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Film / Embers

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A vague and mysterious virus has swept across humanity, leaving the infected without the ability to form new memories or access their old ones. We follow various inhabitants of this bleak world: a man and a woman with no memory of each other, but who are wearing matching bracelets; a professor trying to find a cure; a mute child; a violent teenager; and an uninfected girl who's been living in a bunker with her father for almost ten years.

Embers (2015) is the debut film of director Claire Carré.

Embers contains examples of:

  • The Apocalypse Brings Out the Best in People: The movie brings up an interesting question as to whether or not this would be a violent post-apocalypse— it seems like most people, wandering around without memory, are mostly just confused and idly disinterested in other people; many are friendly and huddle together, forgetting one another after a short time. The only ones who are dangerous are people like the teenager, Chaos, whose first instinct when confused is to hurt someone else.
  • Boy Meets Girl: Every day!
    • Surprisingly you could say this movie follows the romcom plot— boy meets girl, boy loses girl, finds her again.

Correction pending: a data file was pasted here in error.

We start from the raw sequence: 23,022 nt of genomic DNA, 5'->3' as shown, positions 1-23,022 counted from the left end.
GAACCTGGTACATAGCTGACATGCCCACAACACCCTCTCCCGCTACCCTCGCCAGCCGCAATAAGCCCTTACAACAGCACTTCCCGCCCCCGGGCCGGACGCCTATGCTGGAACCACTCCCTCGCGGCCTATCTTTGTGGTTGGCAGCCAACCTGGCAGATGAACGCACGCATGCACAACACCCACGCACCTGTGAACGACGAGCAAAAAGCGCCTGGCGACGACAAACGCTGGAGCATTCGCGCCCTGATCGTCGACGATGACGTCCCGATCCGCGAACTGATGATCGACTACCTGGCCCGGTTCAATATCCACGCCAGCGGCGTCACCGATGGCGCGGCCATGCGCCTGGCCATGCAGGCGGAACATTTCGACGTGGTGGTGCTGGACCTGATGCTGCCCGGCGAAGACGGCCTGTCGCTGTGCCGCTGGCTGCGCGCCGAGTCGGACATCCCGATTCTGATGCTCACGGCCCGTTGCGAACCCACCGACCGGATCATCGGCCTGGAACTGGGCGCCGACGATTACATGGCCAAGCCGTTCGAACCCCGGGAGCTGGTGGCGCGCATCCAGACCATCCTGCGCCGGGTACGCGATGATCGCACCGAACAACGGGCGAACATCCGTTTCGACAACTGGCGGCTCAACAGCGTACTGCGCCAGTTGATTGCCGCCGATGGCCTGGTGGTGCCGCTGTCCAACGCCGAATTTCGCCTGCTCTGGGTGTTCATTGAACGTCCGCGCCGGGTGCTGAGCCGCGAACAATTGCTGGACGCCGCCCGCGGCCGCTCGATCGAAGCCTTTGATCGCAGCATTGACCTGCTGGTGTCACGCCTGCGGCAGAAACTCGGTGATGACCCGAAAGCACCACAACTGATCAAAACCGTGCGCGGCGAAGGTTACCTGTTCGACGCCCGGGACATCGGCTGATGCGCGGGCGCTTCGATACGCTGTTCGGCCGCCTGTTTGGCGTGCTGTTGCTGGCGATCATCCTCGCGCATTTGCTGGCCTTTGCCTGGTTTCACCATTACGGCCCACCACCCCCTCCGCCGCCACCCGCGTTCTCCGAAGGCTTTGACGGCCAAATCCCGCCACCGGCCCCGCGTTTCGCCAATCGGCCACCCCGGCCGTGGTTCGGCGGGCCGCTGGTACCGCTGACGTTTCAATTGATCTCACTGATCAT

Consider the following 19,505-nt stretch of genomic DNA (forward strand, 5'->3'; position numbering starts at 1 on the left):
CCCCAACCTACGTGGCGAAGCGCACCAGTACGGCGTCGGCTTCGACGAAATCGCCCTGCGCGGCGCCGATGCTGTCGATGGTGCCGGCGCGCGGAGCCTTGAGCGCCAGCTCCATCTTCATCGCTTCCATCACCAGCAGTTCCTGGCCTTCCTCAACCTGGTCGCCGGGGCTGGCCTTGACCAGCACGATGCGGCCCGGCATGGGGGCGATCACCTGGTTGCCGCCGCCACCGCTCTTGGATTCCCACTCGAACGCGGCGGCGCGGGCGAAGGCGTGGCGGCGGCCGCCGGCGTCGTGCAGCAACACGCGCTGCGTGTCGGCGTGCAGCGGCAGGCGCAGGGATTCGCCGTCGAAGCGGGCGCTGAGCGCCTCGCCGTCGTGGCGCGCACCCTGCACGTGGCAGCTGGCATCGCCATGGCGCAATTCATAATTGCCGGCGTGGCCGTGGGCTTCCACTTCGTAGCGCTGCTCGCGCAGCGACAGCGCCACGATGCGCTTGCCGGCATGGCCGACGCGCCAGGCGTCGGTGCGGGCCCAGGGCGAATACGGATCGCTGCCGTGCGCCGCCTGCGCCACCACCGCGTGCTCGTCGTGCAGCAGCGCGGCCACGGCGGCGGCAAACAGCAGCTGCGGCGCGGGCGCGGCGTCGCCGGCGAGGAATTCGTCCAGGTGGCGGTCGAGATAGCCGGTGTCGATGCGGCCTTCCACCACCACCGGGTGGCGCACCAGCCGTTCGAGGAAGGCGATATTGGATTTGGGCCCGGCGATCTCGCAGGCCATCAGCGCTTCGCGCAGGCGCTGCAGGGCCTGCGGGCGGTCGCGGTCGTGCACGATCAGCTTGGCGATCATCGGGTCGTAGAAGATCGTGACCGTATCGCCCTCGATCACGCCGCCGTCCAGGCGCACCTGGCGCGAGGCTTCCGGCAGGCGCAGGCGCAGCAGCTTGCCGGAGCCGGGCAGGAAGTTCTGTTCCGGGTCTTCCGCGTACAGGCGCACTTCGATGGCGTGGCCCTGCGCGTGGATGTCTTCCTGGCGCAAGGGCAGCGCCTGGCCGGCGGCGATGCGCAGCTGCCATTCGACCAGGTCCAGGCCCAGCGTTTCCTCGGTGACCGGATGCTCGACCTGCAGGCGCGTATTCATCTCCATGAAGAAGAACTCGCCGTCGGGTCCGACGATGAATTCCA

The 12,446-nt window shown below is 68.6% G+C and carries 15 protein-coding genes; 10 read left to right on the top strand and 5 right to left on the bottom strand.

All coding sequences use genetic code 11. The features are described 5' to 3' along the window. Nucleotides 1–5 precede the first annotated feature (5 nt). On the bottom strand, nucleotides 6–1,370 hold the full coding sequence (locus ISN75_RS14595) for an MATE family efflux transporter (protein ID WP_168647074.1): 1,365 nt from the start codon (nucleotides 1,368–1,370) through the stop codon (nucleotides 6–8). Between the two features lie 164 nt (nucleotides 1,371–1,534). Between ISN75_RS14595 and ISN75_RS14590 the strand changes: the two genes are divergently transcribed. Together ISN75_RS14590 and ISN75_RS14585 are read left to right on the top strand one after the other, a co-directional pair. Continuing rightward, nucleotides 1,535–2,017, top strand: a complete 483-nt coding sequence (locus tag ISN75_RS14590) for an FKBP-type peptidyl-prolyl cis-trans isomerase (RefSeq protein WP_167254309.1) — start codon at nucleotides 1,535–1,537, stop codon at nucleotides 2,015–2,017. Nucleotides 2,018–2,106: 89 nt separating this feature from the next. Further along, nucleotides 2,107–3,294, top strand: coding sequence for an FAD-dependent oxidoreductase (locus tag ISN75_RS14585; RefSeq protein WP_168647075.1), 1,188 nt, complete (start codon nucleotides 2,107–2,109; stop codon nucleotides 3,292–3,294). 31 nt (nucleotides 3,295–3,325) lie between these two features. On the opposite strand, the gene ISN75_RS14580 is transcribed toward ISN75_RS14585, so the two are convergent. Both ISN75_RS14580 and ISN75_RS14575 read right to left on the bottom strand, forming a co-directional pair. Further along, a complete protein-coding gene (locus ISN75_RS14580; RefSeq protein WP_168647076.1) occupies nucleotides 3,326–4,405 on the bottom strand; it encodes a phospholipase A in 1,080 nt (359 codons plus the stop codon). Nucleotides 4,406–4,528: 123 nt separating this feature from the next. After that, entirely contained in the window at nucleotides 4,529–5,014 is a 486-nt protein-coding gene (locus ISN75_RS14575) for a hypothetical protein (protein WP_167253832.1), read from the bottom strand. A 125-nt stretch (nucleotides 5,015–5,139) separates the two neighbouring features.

• Cloudcuckoolander: A woman the boy encounters, credited as "Woman in the Long Dress," talks like she's in a fairytale, sleeps on a bed of stuffed animals and eats candy with a spoon like it's cereal.
  • Cute Mute: The boy— people tend to want to take care of him. It's unclear if he's just never been taught to speak, or if he's been infected since birth and therefore never has been able to learn language skills.
    • When we're introduced to him, he's repeating the "wuh" sound over and over while spinning in circles, before a man comes up to him and teaches him the word for "watch." The boy follows the man, whose memory resets after he walks a few more yards, and then teaches him the same word again.
  • Elaborate Underground Base: Miranda and her father live in one of these.
  • Name Amnesia: Most of the characters have no memory of themselves or their names. The man and woman give each other a new name each time they wake up, usually saying, "Yeah, that sounds right!"
  • Nameless Narrative: See above. In the credits the nameless characters are listed as "Guy," "Girl," "Teacher," "Chaos," and "Boy."
  • Note to Self: The professor keeps a journal of his investigations, as well as a record of his mental deterioration. It's presumable that in this world a lot of people would be doing something similar.
  • Sole Surviving Scientist: The professor, who lives alone in a cabin in the woods, rereading textbooks on memory and the virus. Until the boy shows up.